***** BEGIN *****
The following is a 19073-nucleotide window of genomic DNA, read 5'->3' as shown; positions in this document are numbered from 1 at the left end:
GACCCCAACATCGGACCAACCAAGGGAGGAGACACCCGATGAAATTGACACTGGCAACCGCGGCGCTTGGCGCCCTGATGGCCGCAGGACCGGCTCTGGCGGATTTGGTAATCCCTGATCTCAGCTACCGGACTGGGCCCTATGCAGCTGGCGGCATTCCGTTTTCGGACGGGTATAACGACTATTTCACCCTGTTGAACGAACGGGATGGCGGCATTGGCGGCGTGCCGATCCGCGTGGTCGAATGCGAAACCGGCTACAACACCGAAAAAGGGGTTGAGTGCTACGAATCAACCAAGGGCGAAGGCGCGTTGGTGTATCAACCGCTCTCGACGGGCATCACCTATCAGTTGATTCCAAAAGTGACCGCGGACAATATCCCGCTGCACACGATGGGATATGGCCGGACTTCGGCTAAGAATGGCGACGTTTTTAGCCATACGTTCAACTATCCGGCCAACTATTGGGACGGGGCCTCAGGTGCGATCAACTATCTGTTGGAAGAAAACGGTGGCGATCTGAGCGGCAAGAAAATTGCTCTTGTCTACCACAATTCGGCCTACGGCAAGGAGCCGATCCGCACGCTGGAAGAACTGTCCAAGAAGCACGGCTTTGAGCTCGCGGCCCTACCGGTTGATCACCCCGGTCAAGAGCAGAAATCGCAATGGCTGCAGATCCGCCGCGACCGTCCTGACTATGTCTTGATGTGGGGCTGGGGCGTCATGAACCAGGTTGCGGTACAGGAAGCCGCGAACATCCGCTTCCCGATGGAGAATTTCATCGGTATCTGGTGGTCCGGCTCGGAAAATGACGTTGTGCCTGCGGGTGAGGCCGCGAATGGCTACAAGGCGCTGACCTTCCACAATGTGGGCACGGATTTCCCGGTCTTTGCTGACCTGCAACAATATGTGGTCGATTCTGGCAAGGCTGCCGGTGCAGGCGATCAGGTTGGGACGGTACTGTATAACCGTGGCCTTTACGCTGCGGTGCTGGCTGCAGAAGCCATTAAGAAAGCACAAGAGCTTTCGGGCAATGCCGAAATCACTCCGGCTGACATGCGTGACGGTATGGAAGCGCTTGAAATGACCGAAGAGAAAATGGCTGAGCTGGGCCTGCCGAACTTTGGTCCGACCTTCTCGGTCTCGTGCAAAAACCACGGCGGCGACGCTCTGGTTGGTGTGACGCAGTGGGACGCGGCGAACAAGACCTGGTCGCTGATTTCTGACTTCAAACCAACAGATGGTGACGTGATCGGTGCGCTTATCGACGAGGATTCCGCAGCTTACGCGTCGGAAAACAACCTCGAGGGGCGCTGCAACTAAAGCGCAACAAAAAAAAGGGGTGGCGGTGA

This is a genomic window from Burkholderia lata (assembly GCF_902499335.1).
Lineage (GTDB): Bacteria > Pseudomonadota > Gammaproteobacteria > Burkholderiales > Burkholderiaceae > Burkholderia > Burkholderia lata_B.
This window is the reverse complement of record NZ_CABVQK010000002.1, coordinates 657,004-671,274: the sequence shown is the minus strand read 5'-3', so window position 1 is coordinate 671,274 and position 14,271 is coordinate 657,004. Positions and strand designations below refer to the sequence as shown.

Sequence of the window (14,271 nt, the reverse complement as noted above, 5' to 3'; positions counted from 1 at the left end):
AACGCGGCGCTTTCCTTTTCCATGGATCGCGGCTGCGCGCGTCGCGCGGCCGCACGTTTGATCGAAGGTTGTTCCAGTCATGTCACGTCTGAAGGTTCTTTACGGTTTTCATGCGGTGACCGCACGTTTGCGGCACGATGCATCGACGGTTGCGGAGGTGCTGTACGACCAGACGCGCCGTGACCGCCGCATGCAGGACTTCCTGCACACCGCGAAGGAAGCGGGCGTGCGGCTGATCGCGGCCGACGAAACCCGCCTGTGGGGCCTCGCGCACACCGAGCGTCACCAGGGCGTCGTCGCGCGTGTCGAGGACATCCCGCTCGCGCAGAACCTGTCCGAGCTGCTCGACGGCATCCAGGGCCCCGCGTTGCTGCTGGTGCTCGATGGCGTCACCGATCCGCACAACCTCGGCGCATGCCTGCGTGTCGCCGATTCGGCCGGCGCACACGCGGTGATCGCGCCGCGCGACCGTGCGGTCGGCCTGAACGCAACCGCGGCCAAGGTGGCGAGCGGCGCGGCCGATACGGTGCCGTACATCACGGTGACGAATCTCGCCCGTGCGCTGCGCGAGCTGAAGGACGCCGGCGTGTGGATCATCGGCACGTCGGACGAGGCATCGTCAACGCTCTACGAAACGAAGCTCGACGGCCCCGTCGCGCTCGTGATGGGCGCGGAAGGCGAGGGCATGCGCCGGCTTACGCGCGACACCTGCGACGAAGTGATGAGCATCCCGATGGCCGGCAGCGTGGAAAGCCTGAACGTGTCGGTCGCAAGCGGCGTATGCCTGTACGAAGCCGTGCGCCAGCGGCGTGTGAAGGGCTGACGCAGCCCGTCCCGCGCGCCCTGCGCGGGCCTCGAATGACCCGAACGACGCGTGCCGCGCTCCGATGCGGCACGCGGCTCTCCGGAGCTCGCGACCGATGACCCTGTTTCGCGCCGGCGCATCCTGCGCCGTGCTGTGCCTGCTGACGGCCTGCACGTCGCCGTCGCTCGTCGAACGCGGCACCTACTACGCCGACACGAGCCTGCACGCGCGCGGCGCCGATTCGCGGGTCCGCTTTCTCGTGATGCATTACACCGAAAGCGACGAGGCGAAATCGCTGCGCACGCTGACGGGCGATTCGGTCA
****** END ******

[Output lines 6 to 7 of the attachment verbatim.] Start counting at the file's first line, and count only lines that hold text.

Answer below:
Sequence of the window (14,271 nt, the reverse complement as noted above, 5' to 3'; positions counted from 1 at the left end):
AACGCGGCGCTTTCCTTTTCCATGGATCGCGGCTGCGCGCGTCGCGCGGCCGCACGTTTGATCGAAGGTTGTTCCAGTCATGTCACGTCTGAAGGTTCTTTACGGTTTTCATGCGGTGACCGCACGTTTGCGGCACGATGCATCGACGGTTGCGGAGGTGCTGTACGACCAGACGCGCCGTGACCGCCGCATGCAGGACTTCCTGCACACCGCGAAGGAAGCGGGCGTGCGGCTGATCGCGGCCGACGAAACCCGCCTGTGGGGCCTCGCGCACACCGAGCGTCACCAGGGCGTCGTCGCGCGTGTCGAGGACATCCCGCTCGCGCAGAACCTGTCCGAGCTGCTCGACGGCATCCAGGGCCCCGCGTTGCTGCTGGTGCTCGATGGCGTCACCGATCCGCACAACCTCGGCGCATGCCTGCGTGTCGCCGATTCGGCCGGCGCACACGCGGTGATCGCGCCGCGCGACCGTGCGGTCGGCCTGAACGCAACCGCGGCCAAGGTGGCGAGCGGCGCGGCCGATACGGTGCCGTACATCACGGTGACGAATCTCGCCCGTGCGCTGCGCGAGCTGAAGGACGCCGGCGTGTGGATCATCGGCACGTCGGACGAGGCATCGTCAACGCTCTACGAAACGAAGCTCGACGGCCCCGTCGCGCTCGTGATGGGCGCGGAAGGCGAGGGCATGCGCCGGCTTACGCGCGACACCTGCGACGAAGTGATGAGCATCCCGATGGCCGGCAGCGTGGAAAGCCTGAACGTGTCGGTCGCAAGCGGCGTATGCCTGTACGAAGCCGTGCGCCAGCGGCGTGTGAAGGGCTGACGCAGCCCGTCCCGCGCGCCCTGCGCGGGCCTCGAATGACCCGAACGACGCGTGCCGCGCTCCGATGCGGCACGCGGCTCTCCGGAGCTCGCGACCGATGACCCTGTTTCGCGCCGGCGCATCCTGCGCCGTGCTGTGCCTGCTGACGGCCTGCACGTCGCCGTCGCTCGTCGAACGCGGCACCTACTACGCCGACACGAGCCTGCACGCGCGCGGCGCCGATTCGCGGGTCCGCTTTCTCGTGATGCATTACACCGAAAGCGACGAGGCGAAATCGCTGCGCACGCTGACGGGCGATTCGGTCA